A buoy in Manatee Bay, Florida, showed an ocean temperature reading of over 101 degrees Fahrenheit on Monday night, the latest sign of record heat in the coastal waters.
The buoy is owned and operated by the Everglades National Park, part of the National Park Service, and the data from that buoy is recorded and distributed by the National Data Buoy Center, a division of the National Oceanic and Atmospheric Administration. The temperature was recorded about five feet below the surface off South Florida’s east coast at 10 p.m. ET.
It’s a critically hot reading for an ocean, and is especially concerning for the coral reefs in the area, which typically thrive at temperatures between 73 and 84 degrees, according to NOAA. And while it may be an all-time high, the comparison to other top readings is tricky because of how it was recorded.
The existing record for the hottest ocean surface temperature is 99.7, which was reached in Kuwait Bay in the Persian Gulf. Jeff Berardelli, Florida WFLA News Channel 8′s chief meteorologist and climate specialist, said it’s unclear if Monday’s reading will be counted as a world record.
“These buoys that are inside Florida Bay — so that’s to the north of the Florida Keys and to the South Florida peninsula — they’re all in very shallow, murky, dark water,” Berardelli told CNBC. “Because it’s murky, and because it’s contaminated with sediment, the water temperatures are reflective of the fact that darker surfaces absorb more heat.”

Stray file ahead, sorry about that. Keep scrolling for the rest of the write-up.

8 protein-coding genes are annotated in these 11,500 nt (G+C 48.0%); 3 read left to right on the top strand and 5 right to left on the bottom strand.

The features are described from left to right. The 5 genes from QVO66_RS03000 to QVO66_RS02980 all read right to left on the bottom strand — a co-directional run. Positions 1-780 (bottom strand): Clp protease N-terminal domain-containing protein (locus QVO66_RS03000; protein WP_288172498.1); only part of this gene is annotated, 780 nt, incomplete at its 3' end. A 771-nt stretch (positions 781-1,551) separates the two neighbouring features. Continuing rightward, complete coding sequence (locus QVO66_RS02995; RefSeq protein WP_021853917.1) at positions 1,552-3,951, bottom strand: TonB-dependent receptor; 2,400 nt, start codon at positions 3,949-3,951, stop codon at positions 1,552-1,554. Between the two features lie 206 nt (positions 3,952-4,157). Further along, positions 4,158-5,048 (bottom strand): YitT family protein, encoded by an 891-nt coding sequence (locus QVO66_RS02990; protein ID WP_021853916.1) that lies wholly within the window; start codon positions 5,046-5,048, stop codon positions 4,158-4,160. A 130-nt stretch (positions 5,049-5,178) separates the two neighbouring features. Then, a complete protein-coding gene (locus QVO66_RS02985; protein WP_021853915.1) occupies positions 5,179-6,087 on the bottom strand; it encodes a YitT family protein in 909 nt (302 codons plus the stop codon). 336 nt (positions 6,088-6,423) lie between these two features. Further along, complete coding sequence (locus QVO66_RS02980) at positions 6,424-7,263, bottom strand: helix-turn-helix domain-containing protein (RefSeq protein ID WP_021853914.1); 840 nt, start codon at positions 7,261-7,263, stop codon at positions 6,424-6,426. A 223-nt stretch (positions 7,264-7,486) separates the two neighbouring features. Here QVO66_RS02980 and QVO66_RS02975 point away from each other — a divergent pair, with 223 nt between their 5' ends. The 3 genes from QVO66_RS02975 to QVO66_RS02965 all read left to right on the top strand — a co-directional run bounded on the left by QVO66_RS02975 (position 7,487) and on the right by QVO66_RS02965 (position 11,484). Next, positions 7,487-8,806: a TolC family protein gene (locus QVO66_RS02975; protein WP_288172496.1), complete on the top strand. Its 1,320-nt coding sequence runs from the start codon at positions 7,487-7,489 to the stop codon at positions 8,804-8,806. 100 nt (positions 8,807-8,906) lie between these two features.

Berardelli said the unique qualities of the area mean that “it’s not really comparable to most water measurements, which are in more clear water that may have a little bit more water movement — like tidal movement.”
View of a coral reef in Key West, Florida on July 14, 2023. The coral reef, the largest in the continental US, is considered a barrier reef and is around 350 miles (563.27 km) wide from the Dry Tortugas National Park to the St. Lucie Inlet in Martin County, Florida.
Complicating maters further, he said, “there are no official records that are kept on water temperature.” A spokesperson for the World Meteorological Organization told CNBC that the group’s weather and climate extremes archive doesn’t currently track sea surface temperatures.
Nevertheless, recent readings in South Florida have been extreme. Berardelli said two other sites in the Florida Keys recorded temperatures of 98 or higher, “which substantiates the fact that this sensor was likely either correct or it was off by a degree, but even if it’s off by a degree, it’s still close to a world record.”
The heat, which has penetrated Florida’s coastal waters for the past several weeks, presents major environmental concerns, said Phanor Montoya Maya, a marine biologist and the restoration program manager for the nonprofit Coral Restoration Foundation.
“If water temperatures remain above 84 Fahrenheit for a significant period, corals will begin to experience stress and will start to bleach,” robbing them of nutrition they need to survive, Maya said in an emailed statement.
Corals can recover from bleaching when temperatures return to normal levels.
“Water temperatures are now so elevated that it is likely becoming an existential threat for even the hardiest of corals on Florida’s Coral Reef,” Maya said. “Unfortunately, the water is now so hot that we are seeing some corals die as a result of heat stress.”